My Thoughts on Artifact Weapons/Power

wp-1485212361684.jpgChances are, if you’re here you know what Artifact Power is. On the off chance that you don’t know, or are maybe coming back to WoW after a long absence, Artifact Power (or AP as I will use from this point on) is a points system. Early in Legion you’re taken to the Broken Isles and go through a scenario (quest) that climaxes with you getting a super awesome Artifact Weapon, then you’re introduced to your Class Hall – sort of like a neutral home base where all the different people playing one class gather.

Every class and every spec gets a unique Artifact Weapon to use in Legion (WoW’s latest expansion), and it’s all you’ll use from basically the start of the expansion. Spending points on said weapon makes it more powerful, unlocking “traits” that enhance abilities you already have. I hope that all makes sense.

Artifact weapons are an interesting addition to WoW. The idea of using one weapon through an expansion was met with primarily positive feedback and I for one like the idea. You already have your gear to watch out for, taking the weapon out of the equation was helpful. Some Artifact Weapons are seeped in lore and iconic (Doomhammer for Enhancement Shamans, Ashbringer for Retribution Paladins), and I’ve heard some fall flat in those regards (Warriors seem to be complaining about this), but across the board they seemed to be received well, and as I said, I like them.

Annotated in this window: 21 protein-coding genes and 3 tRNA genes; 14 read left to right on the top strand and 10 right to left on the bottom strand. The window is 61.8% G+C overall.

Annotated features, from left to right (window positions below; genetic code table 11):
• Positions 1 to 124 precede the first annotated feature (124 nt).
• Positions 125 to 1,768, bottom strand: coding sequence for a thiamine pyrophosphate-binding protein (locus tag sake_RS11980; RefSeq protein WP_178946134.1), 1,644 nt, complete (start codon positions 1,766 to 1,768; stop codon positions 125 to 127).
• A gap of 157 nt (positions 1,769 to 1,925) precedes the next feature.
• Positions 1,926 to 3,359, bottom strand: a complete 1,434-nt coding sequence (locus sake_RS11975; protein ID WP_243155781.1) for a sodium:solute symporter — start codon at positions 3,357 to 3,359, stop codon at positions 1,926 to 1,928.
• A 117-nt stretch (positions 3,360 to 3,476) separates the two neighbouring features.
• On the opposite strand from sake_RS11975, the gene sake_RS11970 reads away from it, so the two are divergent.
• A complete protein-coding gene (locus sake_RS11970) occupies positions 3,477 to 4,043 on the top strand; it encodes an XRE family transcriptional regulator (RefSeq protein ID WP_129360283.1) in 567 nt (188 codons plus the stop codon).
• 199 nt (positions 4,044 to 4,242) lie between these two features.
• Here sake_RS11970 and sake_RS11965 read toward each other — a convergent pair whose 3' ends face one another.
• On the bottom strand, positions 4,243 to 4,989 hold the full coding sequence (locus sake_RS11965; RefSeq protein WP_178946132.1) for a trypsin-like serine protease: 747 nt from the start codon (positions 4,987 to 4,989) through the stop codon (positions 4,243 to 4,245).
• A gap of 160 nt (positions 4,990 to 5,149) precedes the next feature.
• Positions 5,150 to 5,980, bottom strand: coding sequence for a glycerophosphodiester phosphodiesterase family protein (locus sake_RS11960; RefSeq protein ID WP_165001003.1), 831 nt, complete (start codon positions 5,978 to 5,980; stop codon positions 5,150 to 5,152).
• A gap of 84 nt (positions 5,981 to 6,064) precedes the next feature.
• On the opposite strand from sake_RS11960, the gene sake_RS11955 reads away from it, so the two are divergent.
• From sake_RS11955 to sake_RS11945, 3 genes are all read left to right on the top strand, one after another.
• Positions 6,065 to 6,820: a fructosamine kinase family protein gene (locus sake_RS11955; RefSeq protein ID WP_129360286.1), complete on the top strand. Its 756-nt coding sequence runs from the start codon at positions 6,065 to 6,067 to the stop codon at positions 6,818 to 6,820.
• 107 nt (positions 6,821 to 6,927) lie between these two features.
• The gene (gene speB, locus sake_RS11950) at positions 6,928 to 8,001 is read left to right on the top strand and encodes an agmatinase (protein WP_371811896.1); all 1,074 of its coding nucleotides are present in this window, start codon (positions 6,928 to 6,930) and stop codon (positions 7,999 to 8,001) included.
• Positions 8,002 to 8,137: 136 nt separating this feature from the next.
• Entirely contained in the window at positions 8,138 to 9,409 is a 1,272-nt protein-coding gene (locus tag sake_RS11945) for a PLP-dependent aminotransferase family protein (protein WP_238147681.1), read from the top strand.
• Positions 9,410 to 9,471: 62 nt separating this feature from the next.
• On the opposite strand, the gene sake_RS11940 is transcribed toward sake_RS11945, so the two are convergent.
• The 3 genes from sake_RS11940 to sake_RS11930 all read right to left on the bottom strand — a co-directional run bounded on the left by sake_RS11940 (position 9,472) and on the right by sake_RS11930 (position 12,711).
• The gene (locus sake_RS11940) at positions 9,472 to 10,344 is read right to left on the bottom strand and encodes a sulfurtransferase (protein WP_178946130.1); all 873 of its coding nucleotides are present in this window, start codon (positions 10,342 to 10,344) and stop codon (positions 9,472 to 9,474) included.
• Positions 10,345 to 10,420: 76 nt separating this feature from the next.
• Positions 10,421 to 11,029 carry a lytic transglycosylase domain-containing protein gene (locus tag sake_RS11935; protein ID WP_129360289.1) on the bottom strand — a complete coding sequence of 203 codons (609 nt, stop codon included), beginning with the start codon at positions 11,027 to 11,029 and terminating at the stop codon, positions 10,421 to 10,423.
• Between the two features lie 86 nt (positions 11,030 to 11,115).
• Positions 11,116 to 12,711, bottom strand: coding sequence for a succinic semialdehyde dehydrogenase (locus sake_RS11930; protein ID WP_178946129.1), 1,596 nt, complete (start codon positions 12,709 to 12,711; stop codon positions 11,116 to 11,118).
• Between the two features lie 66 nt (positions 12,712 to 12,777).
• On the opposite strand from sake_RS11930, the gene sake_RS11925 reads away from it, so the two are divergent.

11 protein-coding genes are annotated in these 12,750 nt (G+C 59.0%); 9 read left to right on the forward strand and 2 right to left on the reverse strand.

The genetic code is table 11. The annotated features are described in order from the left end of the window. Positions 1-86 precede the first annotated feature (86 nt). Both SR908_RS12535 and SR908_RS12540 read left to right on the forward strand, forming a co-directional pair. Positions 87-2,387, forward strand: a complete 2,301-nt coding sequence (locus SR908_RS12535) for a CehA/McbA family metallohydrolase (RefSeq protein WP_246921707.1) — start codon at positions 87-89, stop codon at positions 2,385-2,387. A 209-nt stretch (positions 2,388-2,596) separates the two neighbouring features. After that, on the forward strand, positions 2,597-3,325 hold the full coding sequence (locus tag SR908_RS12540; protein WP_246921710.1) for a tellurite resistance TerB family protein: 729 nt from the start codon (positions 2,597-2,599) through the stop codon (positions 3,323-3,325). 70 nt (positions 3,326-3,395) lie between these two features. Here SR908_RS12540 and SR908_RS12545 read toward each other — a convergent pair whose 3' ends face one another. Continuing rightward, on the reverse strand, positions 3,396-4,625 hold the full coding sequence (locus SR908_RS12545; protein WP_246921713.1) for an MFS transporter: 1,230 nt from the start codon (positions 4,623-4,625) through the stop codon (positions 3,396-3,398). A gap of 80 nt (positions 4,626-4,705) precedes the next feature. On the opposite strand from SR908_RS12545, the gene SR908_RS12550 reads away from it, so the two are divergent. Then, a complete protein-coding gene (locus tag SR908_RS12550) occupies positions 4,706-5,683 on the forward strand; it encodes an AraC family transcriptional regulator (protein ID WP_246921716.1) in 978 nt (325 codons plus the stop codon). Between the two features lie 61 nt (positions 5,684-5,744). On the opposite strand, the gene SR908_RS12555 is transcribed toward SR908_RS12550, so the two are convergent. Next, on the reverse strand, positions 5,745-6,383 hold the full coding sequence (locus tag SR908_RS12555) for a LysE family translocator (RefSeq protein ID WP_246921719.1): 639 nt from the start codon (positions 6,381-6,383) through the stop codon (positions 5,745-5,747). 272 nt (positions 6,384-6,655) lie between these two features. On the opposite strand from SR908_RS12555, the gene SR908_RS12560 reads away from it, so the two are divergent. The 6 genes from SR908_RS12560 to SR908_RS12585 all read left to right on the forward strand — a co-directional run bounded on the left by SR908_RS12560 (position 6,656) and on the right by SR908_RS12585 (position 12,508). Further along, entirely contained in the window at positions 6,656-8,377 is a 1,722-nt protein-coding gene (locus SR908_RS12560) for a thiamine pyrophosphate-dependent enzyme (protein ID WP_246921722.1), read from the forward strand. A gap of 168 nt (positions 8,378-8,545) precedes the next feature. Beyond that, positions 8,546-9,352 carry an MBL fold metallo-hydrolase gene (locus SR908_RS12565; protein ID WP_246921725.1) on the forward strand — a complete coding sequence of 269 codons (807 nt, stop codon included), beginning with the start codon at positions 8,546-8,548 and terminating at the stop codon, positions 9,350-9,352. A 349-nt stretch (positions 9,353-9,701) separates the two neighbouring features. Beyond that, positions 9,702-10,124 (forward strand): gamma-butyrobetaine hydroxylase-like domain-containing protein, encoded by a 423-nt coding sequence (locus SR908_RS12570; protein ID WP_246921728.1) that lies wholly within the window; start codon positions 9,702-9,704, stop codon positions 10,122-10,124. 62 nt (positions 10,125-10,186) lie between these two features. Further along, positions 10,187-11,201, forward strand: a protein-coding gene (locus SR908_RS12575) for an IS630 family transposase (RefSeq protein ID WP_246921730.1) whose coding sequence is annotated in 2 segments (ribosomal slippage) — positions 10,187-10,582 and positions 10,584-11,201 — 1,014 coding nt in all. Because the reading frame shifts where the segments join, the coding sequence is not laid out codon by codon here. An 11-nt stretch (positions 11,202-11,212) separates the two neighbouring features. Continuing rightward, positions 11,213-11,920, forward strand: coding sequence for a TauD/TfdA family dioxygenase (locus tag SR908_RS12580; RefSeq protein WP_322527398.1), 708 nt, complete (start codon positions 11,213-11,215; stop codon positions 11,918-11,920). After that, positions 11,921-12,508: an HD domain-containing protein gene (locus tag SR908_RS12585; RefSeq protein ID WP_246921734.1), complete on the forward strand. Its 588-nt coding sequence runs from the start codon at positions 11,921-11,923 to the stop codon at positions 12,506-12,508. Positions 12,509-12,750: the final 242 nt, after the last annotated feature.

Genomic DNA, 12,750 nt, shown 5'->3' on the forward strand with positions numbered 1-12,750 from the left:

So what’s good about them? For one thing, their models all look great – gone are the days when your mace or sword looks graphically dated, all of the Artifact Weapons are brand new designs that look fantastic, all with small touches, details and little flairs that make them interesting, unique to each class/spec, and worth taking a closer look at them (Blades of the Fallen Prince for Frost Death Knight’s and the Marksman Hunter’s Thas’dorah are two of my favorites)

Blades of the Fallen Prince
Thas’dorah, Legacy of the Windrunners…and you get a quiver! That shows on your back!

Speaking of appearances, each Artifact Weapon has 4 different appearances that you can unlock some via quests some via achievements, and each appearance has 4 different colors. Not to mention that every weapon has a hidden appearance (all unlocked in different ways per class), also with 4 different color choices. So technically in total that’s 20 different looks for each Artifact Weapon.

Thas’dorah, Legacy of the Windrunners secondary appearance…seriously how nice is that.